As I’ve said before, I’m dismayed by the Academy’s decision to relegate the honorary Oscar winners to a separate, untelevised ceremony, which will take place next Saturday. Even more than the inflation of the Best Picture nominees, it’s a move that betrays desperate self-doubt and compromise on the Academy’s part.
Meanwhile, they only rubbed salt in the wounds by making such roundly well-received choices for this year’s honorees: few would disagree that the likes of Lauren Bacall and Gordon Willis are well due for Oscar recognition, so it truly insults the recipients (not to mention film fans in general) to deny them a public moment in the spotlight.
Also still seething over the change is veteran film writer David Thomson, who has written an impassioned and spot-on piece that pays tribute to this year’s four Governors Award winners — Bacall, Willis, Roger Corman and John Calley — while railing against the Academy’s sidelining of its own history:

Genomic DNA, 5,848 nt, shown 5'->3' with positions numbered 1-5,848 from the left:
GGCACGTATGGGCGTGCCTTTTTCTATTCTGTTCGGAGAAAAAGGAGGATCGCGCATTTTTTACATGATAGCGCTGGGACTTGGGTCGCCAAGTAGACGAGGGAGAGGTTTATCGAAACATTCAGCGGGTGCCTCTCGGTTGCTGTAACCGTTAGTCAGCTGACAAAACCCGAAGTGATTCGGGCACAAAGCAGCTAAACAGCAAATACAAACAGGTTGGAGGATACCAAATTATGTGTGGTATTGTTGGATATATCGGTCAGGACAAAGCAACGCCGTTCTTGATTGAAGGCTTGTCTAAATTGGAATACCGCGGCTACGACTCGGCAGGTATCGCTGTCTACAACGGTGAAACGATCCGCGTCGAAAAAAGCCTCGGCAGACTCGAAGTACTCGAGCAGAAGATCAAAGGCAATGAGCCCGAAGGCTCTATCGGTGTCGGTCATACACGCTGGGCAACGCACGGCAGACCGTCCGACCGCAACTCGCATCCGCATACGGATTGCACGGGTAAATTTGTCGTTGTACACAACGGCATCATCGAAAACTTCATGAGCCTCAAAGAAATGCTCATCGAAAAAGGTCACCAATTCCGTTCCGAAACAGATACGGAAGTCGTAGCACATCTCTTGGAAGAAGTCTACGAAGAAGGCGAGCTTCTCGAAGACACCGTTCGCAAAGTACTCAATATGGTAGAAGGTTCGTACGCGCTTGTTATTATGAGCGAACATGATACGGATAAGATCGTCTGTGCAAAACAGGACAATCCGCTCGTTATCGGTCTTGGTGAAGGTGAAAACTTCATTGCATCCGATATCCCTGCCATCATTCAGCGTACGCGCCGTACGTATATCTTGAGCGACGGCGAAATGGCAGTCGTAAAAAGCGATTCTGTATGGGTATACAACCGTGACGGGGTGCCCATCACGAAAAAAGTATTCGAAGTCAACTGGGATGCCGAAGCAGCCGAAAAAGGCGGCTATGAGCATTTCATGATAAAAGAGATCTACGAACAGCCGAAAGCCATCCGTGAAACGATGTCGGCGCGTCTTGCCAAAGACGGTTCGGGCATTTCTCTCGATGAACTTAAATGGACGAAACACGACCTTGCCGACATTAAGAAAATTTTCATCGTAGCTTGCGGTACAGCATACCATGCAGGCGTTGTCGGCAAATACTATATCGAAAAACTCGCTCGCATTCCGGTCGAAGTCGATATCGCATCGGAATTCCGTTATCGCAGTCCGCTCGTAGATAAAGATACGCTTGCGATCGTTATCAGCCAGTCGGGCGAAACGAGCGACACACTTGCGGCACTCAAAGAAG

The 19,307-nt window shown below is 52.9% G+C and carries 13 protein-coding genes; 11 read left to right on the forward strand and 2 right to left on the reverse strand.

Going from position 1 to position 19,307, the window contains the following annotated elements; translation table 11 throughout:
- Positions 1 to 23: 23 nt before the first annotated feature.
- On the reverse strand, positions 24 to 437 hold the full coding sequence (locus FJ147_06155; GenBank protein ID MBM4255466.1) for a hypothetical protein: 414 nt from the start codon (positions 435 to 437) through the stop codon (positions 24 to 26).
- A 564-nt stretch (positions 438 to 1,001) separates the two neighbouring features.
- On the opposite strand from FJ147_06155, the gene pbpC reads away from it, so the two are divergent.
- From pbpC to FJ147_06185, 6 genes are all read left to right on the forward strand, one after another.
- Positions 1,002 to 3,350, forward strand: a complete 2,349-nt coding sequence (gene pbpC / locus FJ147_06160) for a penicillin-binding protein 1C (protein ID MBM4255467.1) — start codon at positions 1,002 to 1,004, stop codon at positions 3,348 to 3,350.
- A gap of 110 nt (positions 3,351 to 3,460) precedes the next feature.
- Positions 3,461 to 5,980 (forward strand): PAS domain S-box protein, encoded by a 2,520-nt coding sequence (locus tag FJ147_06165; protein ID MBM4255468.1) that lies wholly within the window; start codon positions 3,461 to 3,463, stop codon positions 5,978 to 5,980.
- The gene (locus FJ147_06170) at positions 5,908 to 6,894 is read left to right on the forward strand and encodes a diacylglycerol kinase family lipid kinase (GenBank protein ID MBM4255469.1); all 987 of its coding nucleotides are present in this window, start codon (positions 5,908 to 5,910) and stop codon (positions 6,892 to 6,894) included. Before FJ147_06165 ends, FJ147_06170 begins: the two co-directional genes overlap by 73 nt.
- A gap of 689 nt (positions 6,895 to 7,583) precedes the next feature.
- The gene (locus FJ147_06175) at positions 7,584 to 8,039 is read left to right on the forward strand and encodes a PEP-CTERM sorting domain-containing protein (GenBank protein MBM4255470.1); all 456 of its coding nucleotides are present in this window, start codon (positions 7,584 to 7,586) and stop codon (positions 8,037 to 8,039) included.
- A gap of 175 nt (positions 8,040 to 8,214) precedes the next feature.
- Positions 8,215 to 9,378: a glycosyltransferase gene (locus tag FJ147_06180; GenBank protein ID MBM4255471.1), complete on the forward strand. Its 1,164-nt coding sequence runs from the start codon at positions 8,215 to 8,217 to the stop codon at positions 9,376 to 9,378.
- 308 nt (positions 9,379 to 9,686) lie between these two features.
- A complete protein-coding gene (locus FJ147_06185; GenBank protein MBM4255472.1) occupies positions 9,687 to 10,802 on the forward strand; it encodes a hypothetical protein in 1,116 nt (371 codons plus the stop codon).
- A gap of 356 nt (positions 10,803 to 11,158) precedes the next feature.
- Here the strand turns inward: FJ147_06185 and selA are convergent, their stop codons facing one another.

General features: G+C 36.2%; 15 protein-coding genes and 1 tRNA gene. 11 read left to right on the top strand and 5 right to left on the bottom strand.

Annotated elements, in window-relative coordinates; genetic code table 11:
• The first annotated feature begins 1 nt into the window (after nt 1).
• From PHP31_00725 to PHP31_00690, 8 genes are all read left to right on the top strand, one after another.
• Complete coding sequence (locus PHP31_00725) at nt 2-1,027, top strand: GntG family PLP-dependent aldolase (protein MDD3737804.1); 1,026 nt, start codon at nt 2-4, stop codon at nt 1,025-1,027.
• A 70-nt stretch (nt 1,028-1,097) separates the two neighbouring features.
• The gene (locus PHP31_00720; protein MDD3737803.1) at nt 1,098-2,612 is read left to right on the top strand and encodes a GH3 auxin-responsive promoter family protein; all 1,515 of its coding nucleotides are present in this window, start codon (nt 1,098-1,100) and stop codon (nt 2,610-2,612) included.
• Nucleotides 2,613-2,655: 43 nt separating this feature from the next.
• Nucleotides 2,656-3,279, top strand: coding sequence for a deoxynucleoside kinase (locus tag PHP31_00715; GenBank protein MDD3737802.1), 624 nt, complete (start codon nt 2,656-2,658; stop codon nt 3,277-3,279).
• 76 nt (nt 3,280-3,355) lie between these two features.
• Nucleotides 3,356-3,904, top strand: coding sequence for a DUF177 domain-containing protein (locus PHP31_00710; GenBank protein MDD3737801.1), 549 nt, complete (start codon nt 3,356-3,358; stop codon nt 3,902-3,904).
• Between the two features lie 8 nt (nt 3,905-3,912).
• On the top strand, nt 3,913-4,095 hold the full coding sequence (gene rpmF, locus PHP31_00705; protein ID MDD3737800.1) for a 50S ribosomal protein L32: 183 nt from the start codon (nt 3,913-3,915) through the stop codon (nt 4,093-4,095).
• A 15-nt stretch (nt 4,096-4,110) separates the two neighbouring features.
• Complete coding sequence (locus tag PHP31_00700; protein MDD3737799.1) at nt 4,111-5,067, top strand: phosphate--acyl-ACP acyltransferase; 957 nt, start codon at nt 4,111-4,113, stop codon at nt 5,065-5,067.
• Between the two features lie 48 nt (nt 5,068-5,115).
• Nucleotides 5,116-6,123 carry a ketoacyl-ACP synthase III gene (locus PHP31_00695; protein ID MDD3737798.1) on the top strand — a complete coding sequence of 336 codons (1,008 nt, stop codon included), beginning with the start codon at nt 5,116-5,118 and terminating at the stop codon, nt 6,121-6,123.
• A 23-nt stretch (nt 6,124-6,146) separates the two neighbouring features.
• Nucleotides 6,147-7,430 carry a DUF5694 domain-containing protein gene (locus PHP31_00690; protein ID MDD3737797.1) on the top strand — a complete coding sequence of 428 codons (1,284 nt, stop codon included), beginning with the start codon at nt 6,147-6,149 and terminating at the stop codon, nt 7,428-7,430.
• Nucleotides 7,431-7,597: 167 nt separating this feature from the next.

If the night of the Oscars still means anything in these barren days, it should have Bacall striding up to the centre-stage spot to a standing and building ovation and then killing the crowd with some drawling wisecrack. The glamour of the American movie depends upon it. And she will be on 14 November.
I don’t doubt that the 14 November awards will be filmed. And I’m sure some of that film will be shown on the big night. But not live, not for real. I don’t think there’s going to be time for the proper appreciation of Hollywood beauty and style.
In conclusion, he suggests that the change diminishes the very purpose of the Oscars themselves:
Do you care? Because if you don’t, the Academy might as well roll up the carpet and face the fact that the Oscars are a dying ritual.
I couldn’t really have said it better myself. (I have a similar reaction to those who suggest that technical awards should be omitted from the Oscarcast too.) If the Academy starts caving to the demands of audiences who don’t care about such matters, then they lose sight of what they’re really celebrating: cinema first, celebrity second.
Read the rest of Thomson’s piece here.